Joint DNR, For­est Ser­vice burns ben­e­fit rare species

Plants, an­i­mals reestab­lished in wooded ar­eas across Ge­or­gia

The Covington News - - Agriculture & Outdoors -

SO­CIAL CIR­CLE — Re­cent pre­scribed fire col­lab­o­ra­tions be­tween the Ge­or­gia De­part­ment of Nat­u­ral Re­sources and the U. S. For­est Ser­vice will help re­store rare species such as the smooth pur­ple cone­flower and Bach­man’s spar­row in Ge­or­gia.

Ap­prox­i­mately 4,000 acres were burned dur­ing a three­day pe­riod in mid- March in habi­tats rang­ing from the up­per Pied­mont to the Blue Ridge ecore­gions.

The burns were de­signed to im­prove habi­tat for sev­eral rare species; re­store oak, shortleaf pine and pitch pine wood­lands; and re­duce fu­els that could feed wild­fires.

“ Th­ese burns rep­re­sent an ex­cel­lent ex­am­ple of qual­ity eco­log­i­cal work and in­ter­a­gency co­or­di­na­tion be­tween the DNR’s Nongame Con­ser­va­tion Sec­tion and the U. S. For­est Ser­vice,” said Mincy Mof­fett, a DNR wildlife bi­ol­o­gist and botanist who helped with the burns.

Species such as the fed­er­ally en­dan­gered smooth pur­ple cone­flower ( Echi­nacea lae­vi­gata) his­tor­i­cally re­lied on wild­fire, windthrow or trees up­rooted by wind, ice storms, and large her­bi­vores to main­tain the con­di­tions re­quired for sur­vival.

Be­cause of the plant’s need for full sun­light to bloom and make fruits, fires are nec­es­sary to pre­vent en­croach­ment of habi­tat by shade- pro­duc­ing woody shrubs and trees.

In the past, smooth pur­ple cone­flow­ers were found in nat­u­rally oc­cur­ring for­est open­ings and thinly canopied wood­lands, ar­eas that have been largely de­stroyed through agri­cul­tural clear­ing, res­i­den­tial and in­dus­trial de­vel­op­ment and fire sup­pres­sion.

Smooth pur­ple cone­flower pop­u­la­tions ex­ist on only 25 sites in two coun­ties in North­east­ern Ge­or­gia — Haber­sham and Stephens. Be­cause of the cone­flower’s need for sun, most rem­nant pop­u­la­tions are found on the edges of roads where the canopy has been opened ar­ti­fi­cially.

Ap­prox­i­mately 115 acres near Toc­coa in Stephens County were in­cluded in the re­cent burns as part of an on­go­ing Cone­flower Restora­tion Project.

Pre­scribed fire was es­pe­cially im­por­tant at this site be­cause a tor­nado swept through in 2003. The re­sult­ing de­bris and thick re- sprout­ing shrubs were start­ing to shade out cone­flow­ers.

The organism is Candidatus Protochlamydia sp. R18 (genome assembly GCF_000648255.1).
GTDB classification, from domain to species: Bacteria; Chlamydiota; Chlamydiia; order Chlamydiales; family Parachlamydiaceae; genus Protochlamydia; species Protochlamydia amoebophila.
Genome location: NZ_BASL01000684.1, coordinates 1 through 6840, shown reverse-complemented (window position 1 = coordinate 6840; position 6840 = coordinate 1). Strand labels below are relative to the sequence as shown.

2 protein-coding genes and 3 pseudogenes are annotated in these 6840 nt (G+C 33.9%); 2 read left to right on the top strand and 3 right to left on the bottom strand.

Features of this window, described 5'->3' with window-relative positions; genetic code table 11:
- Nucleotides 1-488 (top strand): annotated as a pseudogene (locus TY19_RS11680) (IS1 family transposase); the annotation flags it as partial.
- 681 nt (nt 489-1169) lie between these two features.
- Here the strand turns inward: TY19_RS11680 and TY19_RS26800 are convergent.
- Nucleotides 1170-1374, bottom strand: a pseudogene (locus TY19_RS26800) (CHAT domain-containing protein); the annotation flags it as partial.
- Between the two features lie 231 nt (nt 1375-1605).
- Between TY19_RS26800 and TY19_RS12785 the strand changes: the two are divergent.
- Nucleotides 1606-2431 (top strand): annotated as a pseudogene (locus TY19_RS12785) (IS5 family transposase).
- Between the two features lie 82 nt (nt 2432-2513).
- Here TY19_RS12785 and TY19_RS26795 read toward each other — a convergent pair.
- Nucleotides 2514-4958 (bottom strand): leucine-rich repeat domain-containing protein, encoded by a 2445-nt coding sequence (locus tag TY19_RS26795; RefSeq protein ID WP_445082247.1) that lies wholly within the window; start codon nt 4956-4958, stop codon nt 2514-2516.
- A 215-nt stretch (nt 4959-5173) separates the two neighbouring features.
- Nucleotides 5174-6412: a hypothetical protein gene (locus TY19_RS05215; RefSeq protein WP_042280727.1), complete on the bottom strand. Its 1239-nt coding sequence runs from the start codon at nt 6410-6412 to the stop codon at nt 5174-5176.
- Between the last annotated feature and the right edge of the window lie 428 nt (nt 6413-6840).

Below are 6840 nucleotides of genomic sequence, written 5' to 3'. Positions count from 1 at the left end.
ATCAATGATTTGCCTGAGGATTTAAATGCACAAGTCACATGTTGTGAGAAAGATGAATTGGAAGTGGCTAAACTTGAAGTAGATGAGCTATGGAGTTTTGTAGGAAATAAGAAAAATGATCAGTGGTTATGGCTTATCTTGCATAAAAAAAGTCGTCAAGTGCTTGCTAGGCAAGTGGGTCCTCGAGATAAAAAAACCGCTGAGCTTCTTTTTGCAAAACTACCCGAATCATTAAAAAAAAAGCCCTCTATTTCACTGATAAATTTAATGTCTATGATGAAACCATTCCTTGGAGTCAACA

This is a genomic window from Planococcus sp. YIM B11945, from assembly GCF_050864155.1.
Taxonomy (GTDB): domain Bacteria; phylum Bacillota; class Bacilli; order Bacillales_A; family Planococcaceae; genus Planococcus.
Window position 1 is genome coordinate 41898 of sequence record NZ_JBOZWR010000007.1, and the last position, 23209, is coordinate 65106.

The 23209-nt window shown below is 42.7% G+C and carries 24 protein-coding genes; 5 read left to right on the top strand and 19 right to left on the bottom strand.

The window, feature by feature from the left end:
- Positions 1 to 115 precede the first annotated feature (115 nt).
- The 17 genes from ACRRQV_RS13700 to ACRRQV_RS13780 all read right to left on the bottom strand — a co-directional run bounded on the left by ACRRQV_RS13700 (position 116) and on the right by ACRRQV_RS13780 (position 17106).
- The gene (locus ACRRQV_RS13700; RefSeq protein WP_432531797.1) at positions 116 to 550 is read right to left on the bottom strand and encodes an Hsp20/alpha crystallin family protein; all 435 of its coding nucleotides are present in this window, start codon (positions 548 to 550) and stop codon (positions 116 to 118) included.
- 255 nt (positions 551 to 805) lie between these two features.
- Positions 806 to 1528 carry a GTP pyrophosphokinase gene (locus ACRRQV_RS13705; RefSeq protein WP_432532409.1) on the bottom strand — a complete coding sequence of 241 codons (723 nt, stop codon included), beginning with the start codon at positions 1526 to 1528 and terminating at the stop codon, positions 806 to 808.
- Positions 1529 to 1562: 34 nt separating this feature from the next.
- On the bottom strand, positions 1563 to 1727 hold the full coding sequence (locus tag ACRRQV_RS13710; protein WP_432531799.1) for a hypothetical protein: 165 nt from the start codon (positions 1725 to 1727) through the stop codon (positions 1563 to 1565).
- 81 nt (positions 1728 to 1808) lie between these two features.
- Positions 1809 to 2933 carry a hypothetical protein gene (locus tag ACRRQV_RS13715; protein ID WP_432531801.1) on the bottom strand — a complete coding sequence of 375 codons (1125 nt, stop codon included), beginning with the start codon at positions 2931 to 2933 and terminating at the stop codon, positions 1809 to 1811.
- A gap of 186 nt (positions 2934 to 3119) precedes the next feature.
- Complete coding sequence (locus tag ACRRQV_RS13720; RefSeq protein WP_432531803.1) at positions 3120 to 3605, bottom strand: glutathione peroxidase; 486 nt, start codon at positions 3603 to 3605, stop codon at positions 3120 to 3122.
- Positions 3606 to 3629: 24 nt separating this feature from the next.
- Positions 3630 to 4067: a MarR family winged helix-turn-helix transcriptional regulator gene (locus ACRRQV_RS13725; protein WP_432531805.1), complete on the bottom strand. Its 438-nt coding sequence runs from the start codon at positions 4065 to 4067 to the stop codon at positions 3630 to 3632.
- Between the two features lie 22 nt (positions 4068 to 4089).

Ap­prox­i­mately 80 per­cent of the re­main­ing cone­flower sites oc­cur on For­est Ser­vice land.

The For­est Ser­vice and the DNR are work­ing to­gether to aid in the species’ re­cov­ery as re­quired by the En­dan­gered Species Act.

DNR and For­est Ser­vice of­fi­cials con­sider the burns a suc­cess.

“ The burns went very well,” said Tom An­der­son, for­est fire man­age­ment of­fi­cer for the Chat­ta­hoochee- Oconee Na­tional For­est and a 38year For­est Ser­vice vet­eran. “ Re­sources from the DNR are a def­i­nite as­set. With­out their as­sis­tance th­ese burns would have been hard to suc­cess­fully com­plete.

“ We will def­i­nitely be work­ing to­gether more in the fu­ture.”

The For­est Ser­vice has a his­tory of col­lab­o­rat­ing with the DNR’s Game Man­age­ment Sec­tion for pre­scribed burns on wildlife man­age­ment ar­eas within the na­tional for­est. But the March burns rep­re­sent the first time the For­est Ser­vice has worked with the Nongame Con­ser­va­tion Sec­tion, an­other part of the DNR’s Wildlife Re­sources Di­vi­sion.

Hav­ing a com­mon goal of species re­cov­ery is a key as­pect of the part­ner­ship. The For­est Ser­vice burns ap­prox­i­mately 16,000 acres ev­ery year in Oconee Na­tional For­est in a plan de­signed to aid the re­cov­ery of the red- cock­aded wood­pecker, an­other fed­er­ally listed en­dan­gered species.

“ We’re all in this to­gether,” An­der­son said.

An­other part­ner and sup­porter in pre­scribed fire is the Ge­or­gia Forestry Com­mis­sion, the agency in Ge­or­gia re­spon­si­ble for out­door fire ac­tiv­ity. The com­mis­sion works closely with the For­est Ser­vice and the DNR to con­duct burns.

“ It’s one of the best and most eco­nom­i­cal ways to man­age our for­est lands and ecosys­tems and min­i­mize the risk of dam­ag­ing wild­fire,” said Neal Ed­mond­son, pre­scribed fire pro­gram man­ager for the Ge­or­gia Forestry

Winged won­der: Com­mis­sion. “ It is a safe way to ap­ply a nat­u­ral process that in turn will ben­e­fit our com­mon goal of habi­tat restora­tion and species re­cov­ery.”

Buy­ing a wildlife li­cense plate or mak­ing a do­na­tion via the “ Give Wildlife a Chance” State In­come Tax Check­off sup­ports the work done by sea­sonal burn crews in Ge­or­gia, in­clud­ing projects like cone­flower restora­tion.

The tax check­off and sales of bald ea­gle and hum­ming­bird tags pro­vide vi­tal fund­ing for the Nongame Con­ser­va­tion Sec­tion. Projects vary from mon­i­tor­ing sea tur­tles to pro­mot­ing aware­ness of pre­scribed fires as a tool for pro­mot­ing healthy forests.

Wildlife li­cense plates are avail­able for $ 25 at all county tag of­fices. Tags also can be bought by check­ing the wildlife li­cense plate box on mail- in reg­is­tra­tion forms. Visit http:// mvd. dor. ga. gov/ tags for on­line re­newals.

The check­off is an­other easy way to sup­port nongame con­ser­va­tion. Sim­ply fill in a dol­lar amount on line 26 of the long tax form ( Form 500) or line 10 of the short form ( Form 500EZ).

The color pur­ple:

North Carolina Wildlife Re­sources Com­mis­sion

A bi­ol­o­gist gen­tly holds a Bach­man’s spar­row, which pre­scribed burns are help­ing to re­store in Ge­or­gia.

U.S. Fish and Wildlife Ser­vice

The smooth pur­ple cone­flower is one of the plant species re­turn­ing to Ge­or­gia in greater num­bers due to Ge­or­gia DNR and For­est Ser­vice pre­scribed burns.

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